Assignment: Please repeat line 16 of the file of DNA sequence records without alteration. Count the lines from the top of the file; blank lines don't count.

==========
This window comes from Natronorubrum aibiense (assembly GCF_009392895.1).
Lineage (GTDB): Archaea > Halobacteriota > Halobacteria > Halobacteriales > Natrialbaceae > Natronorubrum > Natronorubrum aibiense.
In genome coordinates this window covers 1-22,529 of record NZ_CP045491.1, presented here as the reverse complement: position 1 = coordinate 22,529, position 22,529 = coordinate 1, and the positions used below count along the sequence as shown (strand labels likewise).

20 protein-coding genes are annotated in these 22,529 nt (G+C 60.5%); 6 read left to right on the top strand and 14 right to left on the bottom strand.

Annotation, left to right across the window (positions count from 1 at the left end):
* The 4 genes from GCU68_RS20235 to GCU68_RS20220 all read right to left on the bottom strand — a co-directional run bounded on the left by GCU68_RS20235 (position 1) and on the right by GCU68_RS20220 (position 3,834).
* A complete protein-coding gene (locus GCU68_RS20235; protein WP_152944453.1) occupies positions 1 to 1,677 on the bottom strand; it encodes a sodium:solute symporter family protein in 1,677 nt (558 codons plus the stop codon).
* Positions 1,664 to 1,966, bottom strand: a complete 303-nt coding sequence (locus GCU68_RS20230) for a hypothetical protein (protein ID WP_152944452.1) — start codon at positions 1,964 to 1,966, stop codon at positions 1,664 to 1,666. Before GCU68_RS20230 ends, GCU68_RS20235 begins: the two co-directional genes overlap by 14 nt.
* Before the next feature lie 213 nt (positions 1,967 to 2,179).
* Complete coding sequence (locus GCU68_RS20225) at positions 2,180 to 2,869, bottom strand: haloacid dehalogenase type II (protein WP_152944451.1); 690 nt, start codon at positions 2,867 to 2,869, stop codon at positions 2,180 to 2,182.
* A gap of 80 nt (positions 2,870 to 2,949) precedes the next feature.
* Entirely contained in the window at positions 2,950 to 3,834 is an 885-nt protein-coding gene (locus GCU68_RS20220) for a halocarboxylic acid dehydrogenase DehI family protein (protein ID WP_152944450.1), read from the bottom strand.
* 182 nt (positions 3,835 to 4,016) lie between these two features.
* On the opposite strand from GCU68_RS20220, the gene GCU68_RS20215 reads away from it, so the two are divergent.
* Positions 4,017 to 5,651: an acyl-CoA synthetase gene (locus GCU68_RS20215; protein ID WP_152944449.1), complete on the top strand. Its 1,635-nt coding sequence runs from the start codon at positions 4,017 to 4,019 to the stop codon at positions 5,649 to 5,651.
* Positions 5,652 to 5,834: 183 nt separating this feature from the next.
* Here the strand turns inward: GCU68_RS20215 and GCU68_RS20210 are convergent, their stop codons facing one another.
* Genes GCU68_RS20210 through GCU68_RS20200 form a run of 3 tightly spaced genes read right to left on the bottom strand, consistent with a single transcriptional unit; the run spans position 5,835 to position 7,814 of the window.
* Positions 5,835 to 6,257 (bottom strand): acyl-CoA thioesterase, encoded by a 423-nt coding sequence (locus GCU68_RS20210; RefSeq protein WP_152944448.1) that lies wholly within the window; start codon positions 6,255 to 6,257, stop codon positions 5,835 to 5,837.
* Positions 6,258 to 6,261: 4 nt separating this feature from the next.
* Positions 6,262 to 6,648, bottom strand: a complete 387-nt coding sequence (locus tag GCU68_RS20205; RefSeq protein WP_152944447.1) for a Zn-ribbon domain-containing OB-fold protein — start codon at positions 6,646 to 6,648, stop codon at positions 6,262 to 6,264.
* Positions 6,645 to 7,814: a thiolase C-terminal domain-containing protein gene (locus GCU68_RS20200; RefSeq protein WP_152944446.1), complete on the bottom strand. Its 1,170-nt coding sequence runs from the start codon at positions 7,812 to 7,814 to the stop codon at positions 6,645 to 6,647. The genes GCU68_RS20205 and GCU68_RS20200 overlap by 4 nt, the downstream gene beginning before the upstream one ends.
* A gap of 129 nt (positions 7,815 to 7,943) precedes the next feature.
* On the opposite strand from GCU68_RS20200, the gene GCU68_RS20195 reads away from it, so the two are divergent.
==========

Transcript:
* Positions 5,652 to 5,834: 183 nt separating this feature from the next.